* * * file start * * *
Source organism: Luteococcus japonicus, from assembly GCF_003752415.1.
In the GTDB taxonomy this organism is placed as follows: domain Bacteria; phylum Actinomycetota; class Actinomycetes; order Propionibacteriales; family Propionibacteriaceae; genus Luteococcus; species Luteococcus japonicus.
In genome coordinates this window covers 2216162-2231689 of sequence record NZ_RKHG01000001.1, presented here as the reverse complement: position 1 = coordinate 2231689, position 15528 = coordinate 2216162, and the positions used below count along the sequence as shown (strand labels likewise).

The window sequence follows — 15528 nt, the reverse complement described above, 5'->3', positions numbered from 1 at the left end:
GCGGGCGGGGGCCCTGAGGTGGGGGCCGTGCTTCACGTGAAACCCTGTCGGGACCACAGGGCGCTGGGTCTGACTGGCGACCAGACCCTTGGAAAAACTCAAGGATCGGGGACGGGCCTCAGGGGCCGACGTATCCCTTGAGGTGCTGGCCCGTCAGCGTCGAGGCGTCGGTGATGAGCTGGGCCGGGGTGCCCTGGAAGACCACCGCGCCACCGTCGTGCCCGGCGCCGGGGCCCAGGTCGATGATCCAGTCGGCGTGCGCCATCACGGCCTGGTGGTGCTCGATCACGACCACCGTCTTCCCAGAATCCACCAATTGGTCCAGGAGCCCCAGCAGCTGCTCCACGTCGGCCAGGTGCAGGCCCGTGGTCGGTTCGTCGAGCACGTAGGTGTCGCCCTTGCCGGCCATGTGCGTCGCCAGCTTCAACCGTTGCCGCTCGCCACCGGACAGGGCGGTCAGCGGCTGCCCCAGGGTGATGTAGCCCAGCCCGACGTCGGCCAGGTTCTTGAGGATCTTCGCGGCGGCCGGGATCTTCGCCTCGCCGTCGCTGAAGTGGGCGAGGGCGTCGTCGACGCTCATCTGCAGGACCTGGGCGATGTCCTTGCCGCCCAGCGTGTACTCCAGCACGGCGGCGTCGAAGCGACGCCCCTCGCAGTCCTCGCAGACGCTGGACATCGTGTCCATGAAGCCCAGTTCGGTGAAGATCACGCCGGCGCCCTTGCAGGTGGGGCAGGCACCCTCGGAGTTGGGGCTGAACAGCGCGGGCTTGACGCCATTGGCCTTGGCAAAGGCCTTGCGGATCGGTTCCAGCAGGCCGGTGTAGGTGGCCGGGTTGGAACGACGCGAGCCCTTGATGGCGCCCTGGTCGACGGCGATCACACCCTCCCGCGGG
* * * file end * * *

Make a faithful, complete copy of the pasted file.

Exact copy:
Source organism: Luteococcus japonicus, from assembly GCF_003752415.1.
In the GTDB taxonomy this organism is placed as follows: domain Bacteria; phylum Actinomycetota; class Actinomycetes; order Propionibacteriales; family Propionibacteriaceae; genus Luteococcus; species Luteococcus japonicus.
In genome coordinates this window covers 2216162-2231689 of sequence record NZ_RKHG01000001.1, presented here as the reverse complement: position 1 = coordinate 2231689, position 15528 = coordinate 2216162, and the positions used below count along the sequence as shown (strand labels likewise).

The window sequence follows — 15528 nt, the reverse complement described above, 5'->3', positions numbered from 1 at the left end:
GCGGGCGGGGGCCCTGAGGTGGGGGCCGTGCTTCACGTGAAACCCTGTCGGGACCACAGGGCGCTGGGTCTGACTGGCGACCAGACCCTTGGAAAAACTCAAGGATCGGGGACGGGCCTCAGGGGCCGACGTATCCCTTGAGGTGCTGGCCCGTCAGCGTCGAGGCGTCGGTGATGAGCTGGGCCGGGGTGCCCTGGAAGACCACCGCGCCACCGTCGTGCCCGGCGCCGGGGCCCAGGTCGATGATCCAGTCGGCGTGCGCCATCACGGCCTGGTGGTGCTCGATCACGACCACCGTCTTCCCAGAATCCACCAATTGGTCCAGGAGCCCCAGCAGCTGCTCCACGTCGGCCAGGTGCAGGCCCGTGGTCGGTTCGTCGAGCACGTAGGTGTCGCCCTTGCCGGCCATGTGCGTCGCCAGCTTCAACCGTTGCCGCTCGCCACCGGACAGGGCGGTCAGCGGCTGCCCCAGGGTGATGTAGCCCAGCCCGACGTCGGCCAGGTTCTTGAGGATCTTCGCGGCGGCCGGGATCTTCGCCTCGCCGTCGCTGAAGTGGGCGAGGGCGTCGTCGACGCTCATCTGCAGGACCTGGGCGATGTCCTTGCCGCCCAGCGTGTACTCCAGCACGGCGGCGTCGAAGCGACGCCCCTCGCAGTCCTCGCAGACGCTGGACATCGTGTCCATGAAGCCCAGTTCGGTGAAGATCACGCCGGCGCCCTTGCAGGTGGGGCAGGCACCCTCGGAGTTGGGGCTGAACAGCGCGGGCTTGACGCCATTGGCCTTGGCAAAGGCCTTGCGGATCGGTTCCAGCAGGCCGGTGTAGGTGGCCGGGTTGGAACGACGCGAGCCCTTGATGGCGCCCTGGTCGACGGCGATCACACCCTCCCGCGGG